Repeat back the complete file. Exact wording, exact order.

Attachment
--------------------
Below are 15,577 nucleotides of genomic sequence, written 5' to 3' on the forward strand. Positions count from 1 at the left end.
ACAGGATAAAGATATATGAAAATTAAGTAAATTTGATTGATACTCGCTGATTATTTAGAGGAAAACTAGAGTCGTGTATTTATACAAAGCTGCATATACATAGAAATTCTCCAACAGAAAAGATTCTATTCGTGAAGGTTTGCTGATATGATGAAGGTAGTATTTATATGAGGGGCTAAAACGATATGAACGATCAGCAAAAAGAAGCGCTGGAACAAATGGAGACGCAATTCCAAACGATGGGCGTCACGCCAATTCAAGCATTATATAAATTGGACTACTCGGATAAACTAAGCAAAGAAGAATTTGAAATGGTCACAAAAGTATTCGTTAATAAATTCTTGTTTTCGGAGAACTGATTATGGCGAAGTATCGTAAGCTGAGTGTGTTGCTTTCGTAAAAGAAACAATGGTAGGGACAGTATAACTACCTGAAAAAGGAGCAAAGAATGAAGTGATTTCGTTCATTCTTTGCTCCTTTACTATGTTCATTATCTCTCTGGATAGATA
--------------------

Below are 15,577 nucleotides of genomic sequence, written 5' to 3' on the forward strand. Positions count from 1 at the left end.
ACAGGATAAAGATATATGAAAATTAAGTAAATTTGATTGATACTCGCTGATTATTTAGAGGAAAACTAGAGTCGTGTATTTATACAAAGCTGCATATACATAGAAATTCTCCAACAGAAAAGATTCTATTCGTGAAGGTTTGCTGATATGATGAAGGTAGTATTTATATGAGGGGCTAAAACGATATGAACGATCAGCAAAAAGAAGCGCTGGAACAAATGGAGACGCAATTCCAAACGATGGGCGTCACGCCAATTCAAGCATTATATAAATTGGACTACTCGGATAAACTAAGCAAAGAAGAATTTGAAATGGTCACAAAAGTATTCGTTAATAAATTCTTGTTTTCGGAGAACTGATTATGGCGAAGTATCGTAAGCTGAGTGTGTTGCTTTCGTAAAAGAAACAATGGTAGGGACAGTATAACTACCTGAAAAAGGAGCAAAGAATGAAGTGATTTCGTTCATTCTTTGCTCCTTTACTATGTTCATTATCTCTCTGGATAGATA